Yves here. Quelle surprise! It is possible for regulators to remind consumers that they don’t have to default to Google as their search engine, and more bloody-minded schemes are most effective.
By Francesco Decarolis, Muxin Li, and Filippo Paternollo. Originally published at VoxEU
Encouraging competition in the online markets dominated by a few large platforms remains an elusive goal. This column measures the quantitative effects of a series of interventions aiming to curb Google’s dominance as a search engine by limiting its use as the default option on mobile phones. By exploiting the timing of interventions across Russia, Turkey, and the European Economic Area, the authors find significant variation in their effectiveness depending on the presence of a viable competitor, nuances in intervention design, user preferences, and the specific characteristics of local markets.
The prevalence of technology has empowered the public with vast amounts of knowledge but has also led to increased reliance on search engines for information filtering. According to a recent survey, Google alone receives over 8.5 billion searches daily. Furthermore, there is a growing concentration in the online search industry, with Google occupying a global market share of 91.38% in 2022. This vast user base provides Google with a significant advantage over its competitors, as it allows them to collect first-hand click-and-query data, which powers its algorithms to generate more accurate search results. Google creates network effects in the market – for instance, by achieving accurate results even for infrequently searched terms – leading to its own continued growth. This popularity makes Google attractive to advertisers; indeed, the ad business generates over $250 billion in annual revenue for Google.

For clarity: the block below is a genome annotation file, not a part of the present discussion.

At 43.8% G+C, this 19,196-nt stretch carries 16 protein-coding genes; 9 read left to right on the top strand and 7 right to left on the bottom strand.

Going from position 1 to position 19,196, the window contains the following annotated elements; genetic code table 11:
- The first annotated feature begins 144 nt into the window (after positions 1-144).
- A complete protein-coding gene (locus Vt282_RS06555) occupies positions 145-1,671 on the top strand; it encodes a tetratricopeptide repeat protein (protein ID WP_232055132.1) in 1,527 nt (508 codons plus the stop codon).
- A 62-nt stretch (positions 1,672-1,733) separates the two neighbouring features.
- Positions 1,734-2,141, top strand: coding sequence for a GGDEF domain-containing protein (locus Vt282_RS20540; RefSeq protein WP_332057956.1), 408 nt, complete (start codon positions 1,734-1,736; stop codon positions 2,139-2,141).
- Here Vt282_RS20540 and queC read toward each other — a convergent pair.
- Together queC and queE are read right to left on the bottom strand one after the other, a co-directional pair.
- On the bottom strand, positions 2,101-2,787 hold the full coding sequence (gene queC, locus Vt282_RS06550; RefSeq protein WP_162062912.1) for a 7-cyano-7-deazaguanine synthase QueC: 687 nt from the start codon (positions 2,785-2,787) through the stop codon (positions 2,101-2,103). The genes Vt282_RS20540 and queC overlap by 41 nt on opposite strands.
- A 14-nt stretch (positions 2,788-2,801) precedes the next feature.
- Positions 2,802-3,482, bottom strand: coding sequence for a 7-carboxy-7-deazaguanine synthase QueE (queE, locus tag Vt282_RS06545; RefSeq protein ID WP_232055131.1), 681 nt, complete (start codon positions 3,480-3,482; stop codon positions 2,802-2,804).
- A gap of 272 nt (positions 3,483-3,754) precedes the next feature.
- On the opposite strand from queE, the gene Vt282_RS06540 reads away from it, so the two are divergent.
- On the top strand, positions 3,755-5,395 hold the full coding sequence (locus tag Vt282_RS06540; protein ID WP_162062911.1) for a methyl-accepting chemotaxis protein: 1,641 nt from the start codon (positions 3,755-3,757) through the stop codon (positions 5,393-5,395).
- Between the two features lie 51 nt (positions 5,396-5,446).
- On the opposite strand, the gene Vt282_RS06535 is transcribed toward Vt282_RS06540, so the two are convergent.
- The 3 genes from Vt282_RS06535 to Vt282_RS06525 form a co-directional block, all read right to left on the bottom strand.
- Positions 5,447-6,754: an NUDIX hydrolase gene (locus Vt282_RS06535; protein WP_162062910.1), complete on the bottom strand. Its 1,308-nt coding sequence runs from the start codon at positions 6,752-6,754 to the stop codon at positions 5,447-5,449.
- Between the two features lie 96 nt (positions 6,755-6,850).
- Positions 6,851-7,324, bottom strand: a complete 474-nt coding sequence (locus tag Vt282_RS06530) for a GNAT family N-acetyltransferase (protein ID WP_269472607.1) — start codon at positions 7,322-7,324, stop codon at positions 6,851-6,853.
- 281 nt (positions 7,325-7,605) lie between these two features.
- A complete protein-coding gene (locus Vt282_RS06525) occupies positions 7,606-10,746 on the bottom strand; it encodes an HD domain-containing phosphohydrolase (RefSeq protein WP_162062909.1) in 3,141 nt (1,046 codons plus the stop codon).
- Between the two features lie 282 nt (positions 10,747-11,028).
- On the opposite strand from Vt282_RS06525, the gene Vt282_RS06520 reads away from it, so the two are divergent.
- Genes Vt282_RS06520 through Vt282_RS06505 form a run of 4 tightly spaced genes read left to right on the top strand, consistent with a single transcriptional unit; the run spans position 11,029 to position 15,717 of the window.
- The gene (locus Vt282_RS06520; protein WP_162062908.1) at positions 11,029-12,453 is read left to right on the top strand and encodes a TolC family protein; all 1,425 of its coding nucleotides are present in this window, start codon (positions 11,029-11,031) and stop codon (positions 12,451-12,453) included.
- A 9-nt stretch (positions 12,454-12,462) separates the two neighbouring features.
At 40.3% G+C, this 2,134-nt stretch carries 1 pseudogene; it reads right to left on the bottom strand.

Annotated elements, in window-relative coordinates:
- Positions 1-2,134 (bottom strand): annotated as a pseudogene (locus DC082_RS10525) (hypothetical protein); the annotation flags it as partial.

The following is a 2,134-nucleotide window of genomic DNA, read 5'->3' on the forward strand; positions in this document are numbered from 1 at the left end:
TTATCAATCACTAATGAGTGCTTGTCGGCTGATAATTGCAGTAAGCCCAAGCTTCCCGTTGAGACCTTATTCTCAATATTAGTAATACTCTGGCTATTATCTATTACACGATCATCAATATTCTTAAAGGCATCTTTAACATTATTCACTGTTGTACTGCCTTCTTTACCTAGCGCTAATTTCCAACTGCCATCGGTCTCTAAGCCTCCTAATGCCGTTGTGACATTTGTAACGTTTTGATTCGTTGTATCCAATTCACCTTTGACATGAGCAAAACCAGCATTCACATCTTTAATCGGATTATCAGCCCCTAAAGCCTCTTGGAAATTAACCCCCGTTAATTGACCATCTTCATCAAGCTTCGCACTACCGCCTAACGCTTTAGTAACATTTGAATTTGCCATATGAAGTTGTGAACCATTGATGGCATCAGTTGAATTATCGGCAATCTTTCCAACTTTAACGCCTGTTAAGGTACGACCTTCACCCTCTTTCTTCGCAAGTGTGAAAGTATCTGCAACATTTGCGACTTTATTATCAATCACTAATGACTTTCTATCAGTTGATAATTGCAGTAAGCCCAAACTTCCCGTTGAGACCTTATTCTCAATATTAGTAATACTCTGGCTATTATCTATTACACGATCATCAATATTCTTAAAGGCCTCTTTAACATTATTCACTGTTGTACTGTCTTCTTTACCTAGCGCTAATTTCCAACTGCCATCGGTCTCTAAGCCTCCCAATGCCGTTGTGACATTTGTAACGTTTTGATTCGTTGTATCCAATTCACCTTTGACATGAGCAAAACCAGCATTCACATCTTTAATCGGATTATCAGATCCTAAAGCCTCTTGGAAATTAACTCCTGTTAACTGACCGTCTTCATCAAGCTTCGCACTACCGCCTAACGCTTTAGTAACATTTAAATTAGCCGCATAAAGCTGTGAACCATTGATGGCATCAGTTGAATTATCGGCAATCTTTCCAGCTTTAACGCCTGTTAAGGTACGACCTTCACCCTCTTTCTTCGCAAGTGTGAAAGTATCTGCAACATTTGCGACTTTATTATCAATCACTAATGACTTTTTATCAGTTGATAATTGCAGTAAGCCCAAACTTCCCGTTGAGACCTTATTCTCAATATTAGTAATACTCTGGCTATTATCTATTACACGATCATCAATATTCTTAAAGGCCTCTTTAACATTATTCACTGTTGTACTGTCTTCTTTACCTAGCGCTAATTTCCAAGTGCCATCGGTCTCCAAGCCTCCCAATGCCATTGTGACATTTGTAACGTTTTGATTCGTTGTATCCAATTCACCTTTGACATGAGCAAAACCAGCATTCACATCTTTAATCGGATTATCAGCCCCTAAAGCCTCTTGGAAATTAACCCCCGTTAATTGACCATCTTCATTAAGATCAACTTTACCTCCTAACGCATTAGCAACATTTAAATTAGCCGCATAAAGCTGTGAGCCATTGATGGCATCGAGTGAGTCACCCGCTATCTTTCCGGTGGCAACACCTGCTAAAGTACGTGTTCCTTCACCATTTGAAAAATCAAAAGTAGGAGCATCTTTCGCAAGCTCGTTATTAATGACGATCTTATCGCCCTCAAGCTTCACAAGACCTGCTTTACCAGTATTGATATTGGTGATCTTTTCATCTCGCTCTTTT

In the economically and socially relevant market of search engines, a precise design feature of how searches operate on mobile phones plays a key role: the pre-set default. As pointed out by the recent US Department of Justice (DOJ) complaint against Google: “For a general search engine, by far the most effective means of distribution is to be the pre-set default general search engine for mobile and computer search access points. Even where users can change the default, they rarely do.” The argument in this DOJ case resonates with similar arguments in related cases across the globe: by operating as the default search engine for most search access points, Google not only accumulates more users but simultaneously blocks this critical channel for other search engines. Indeed, according to the Competition and Markets Authority (CMA) report in 2020, the percentage of mobile device manufacturers using Google as their default search engine exceed 99% in the UK in February 2020. 1 This leads to almost all mobile device owners automatically using Google unless they specifically choose an alternative. This default, dominant position has aroused antitrust concerns in various recent regulatory reports 2 and academic debates (Scott Morton and Dinielli 2020, Ostrovsky 2020).